The bid by an Aurora, Colorado licensed cannabis company to prevent the IRS from investigating whether it violated federal drug trafficking law was defeated by the U.S. Court of Appeals Tenth Circuit who ruled that the company could not enjoin the agency from auditing the business due to previous case law, specifically Lowrie v United States, 1987, and the federal Anti-Injunction Act, according to a report from Forbes.
Green Solution Retail Inc., argued that they would suffer “irreparable harm” if the IRS were allowed to continue their investigation because “a denial of deductions would deprive it of income, constitute a penalty that would effect a forfeiture of all of its income and capital, and violate its Fifth Amendment rights.”
The IRS contended that the Anti-Injunction Act prevents lawsuits “for the purpose of restraining the assessment or collection of any tax;” Lowrie prevents tax deductions for personal, living, or family expenses. In the cannabis space, businesses file their taxes under IRS Code 280E which denies legal cannabis businesses the ability to make deductions allowed by federally-approved businesses.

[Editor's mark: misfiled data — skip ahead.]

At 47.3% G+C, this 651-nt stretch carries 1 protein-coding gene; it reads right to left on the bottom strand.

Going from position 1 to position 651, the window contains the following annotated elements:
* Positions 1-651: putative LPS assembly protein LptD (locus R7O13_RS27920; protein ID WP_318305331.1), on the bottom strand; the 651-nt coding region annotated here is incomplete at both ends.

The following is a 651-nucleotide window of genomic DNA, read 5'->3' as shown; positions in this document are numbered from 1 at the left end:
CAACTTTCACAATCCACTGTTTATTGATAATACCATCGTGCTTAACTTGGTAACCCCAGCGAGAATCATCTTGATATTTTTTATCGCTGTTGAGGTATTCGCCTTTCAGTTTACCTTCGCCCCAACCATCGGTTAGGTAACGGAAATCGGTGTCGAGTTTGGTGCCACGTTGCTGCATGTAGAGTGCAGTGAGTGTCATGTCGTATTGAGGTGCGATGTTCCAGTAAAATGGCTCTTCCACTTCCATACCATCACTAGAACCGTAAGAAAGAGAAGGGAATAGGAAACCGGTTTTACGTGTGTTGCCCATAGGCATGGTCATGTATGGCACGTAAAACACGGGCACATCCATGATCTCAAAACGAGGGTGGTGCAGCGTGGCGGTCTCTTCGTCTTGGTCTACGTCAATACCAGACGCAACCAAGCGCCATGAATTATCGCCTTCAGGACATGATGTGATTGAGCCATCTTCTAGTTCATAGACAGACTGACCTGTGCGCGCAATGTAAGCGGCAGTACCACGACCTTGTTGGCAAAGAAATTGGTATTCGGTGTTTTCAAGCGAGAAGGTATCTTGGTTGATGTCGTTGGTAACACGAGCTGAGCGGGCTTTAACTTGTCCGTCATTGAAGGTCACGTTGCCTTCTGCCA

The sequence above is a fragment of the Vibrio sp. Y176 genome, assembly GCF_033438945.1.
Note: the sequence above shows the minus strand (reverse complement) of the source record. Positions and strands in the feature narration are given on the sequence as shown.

Kyle Speidell, president of The Green Solution LLC, said the company was “of course disappointed” by the decision but planned to continue “aggressively” pursuing “all remedies on this matter in opposition to the IRS.”
“An IRS position we might add which gives full voice to former Supreme Court Chief Justice John Marshall’s admonition that ‘the power to tax is the power to destroy,’” Speidell said in the report. “We fully intend to prevail in the court of law as we have and continue to do in the court of public opinion.”
The company could try to bring the matter to the U.S. Supreme Court who overruled Lowrie in Direct Marketing Association v. Brohl, 2015; however, the Tenth Circuit concluded it was still bound by the Lowrie case.